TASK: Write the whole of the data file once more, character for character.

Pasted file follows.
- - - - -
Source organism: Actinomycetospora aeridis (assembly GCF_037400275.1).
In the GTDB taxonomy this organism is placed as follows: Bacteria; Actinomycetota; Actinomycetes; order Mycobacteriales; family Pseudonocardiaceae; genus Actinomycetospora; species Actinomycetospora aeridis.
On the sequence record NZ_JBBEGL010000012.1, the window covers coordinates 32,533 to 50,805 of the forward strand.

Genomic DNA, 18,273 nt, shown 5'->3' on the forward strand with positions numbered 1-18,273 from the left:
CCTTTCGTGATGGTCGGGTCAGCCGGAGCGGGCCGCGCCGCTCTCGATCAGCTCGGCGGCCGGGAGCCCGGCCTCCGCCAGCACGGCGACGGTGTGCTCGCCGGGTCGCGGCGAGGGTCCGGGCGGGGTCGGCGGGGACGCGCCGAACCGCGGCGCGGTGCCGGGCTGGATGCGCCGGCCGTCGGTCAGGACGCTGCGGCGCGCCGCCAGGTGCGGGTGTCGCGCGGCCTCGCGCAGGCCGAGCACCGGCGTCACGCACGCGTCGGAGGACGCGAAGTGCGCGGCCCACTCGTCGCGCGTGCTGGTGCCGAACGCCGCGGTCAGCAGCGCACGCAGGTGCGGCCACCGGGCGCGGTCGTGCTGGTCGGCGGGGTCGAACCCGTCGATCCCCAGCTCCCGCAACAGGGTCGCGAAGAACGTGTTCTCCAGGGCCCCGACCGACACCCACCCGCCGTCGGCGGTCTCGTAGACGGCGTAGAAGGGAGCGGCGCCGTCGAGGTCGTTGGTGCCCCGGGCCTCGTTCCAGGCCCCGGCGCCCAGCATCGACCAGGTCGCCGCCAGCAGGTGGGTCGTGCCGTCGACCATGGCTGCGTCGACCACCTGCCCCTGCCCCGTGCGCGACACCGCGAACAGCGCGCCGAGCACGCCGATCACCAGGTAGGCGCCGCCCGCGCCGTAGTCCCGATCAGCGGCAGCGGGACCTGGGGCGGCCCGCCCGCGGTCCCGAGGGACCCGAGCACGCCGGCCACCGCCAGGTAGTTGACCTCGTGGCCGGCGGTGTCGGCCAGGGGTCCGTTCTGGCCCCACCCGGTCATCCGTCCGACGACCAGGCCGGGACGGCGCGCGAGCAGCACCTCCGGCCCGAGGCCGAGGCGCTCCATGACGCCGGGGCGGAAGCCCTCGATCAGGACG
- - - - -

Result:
Source organism: Actinomycetospora aeridis (assembly GCF_037400275.1).
In the GTDB taxonomy this organism is placed as follows: Bacteria; Actinomycetota; Actinomycetes; order Mycobacteriales; family Pseudonocardiaceae; genus Actinomycetospora; species Actinomycetospora aeridis.
On the sequence record NZ_JBBEGL010000012.1, the window covers coordinates 32,533 to 50,805 of the forward strand.

Genomic DNA, 18,273 nt, shown 5'->3' on the forward strand with positions numbered 1-18,273 from the left:
CCTTTCGTGATGGTCGGGTCAGCCGGAGCGGGCCGCGCCGCTCTCGATCAGCTCGGCGGCCGGGAGCCCGGCCTCCGCCAGCACGGCGACGGTGTGCTCGCCGGGTCGCGGCGAGGGTCCGGGCGGGGTCGGCGGGGACGCGCCGAACCGCGGCGCGGTGCCGGGCTGGATGCGCCGGCCGTCGGTCAGGACGCTGCGGCGCGCCGCCAGGTGCGGGTGTCGCGCGGCCTCGCGCAGGCCGAGCACCGGCGTCACGCACGCGTCGGAGGACGCGAAGTGCGCGGCCCACTCGTCGCGCGTGCTGGTGCCGAACGCCGCGGTCAGCAGCGCACGCAGGTGCGGCCACCGGGCGCGGTCGTGCTGGTCGGCGGGGTCGAACCCGTCGATCCCCAGCTCCCGCAACAGGGTCGCGAAGAACGTGTTCTCCAGGGCCCCGACCGACACCCACCCGCCGTCGGCGGTCTCGTAGACGGCGTAGAAGGGAGCGGCGCCGTCGAGGTCGTTGGTGCCCCGGGCCTCGTTCCAGGCCCCGGCGCCCAGCATCGACCAGGTCGCCGCCAGCAGGTGGGTCGTGCCGTCGACCATGGCTGCGTCGACCACCTGCCCCTGCCCCGTGCGCGACACCGCGAACAGCGCGCCGAGCACGCCGATCACCAGGTAGGCGCCGCCCGCGCCGTAGTCCCGATCAGCGGCAGCGGGACCTGGGGCGGCCCGCCCGCGGTCCCGAGGGACCCGAGCACGCCGGCCACCGCCAGGTAGTTGACCTCGTGGCCGGCGGTGTCGGCCAGGGGTCCGTTCTGGCCCCACCCGGTCATCCGTCCGACGACCAGGCCGGGACGGCGCGCGAGCAGCACCTCCGGCCCGAGGCCGAGGCGCTCCATGACGCCGGGGCGGAAGCCCTCGATCAGGACG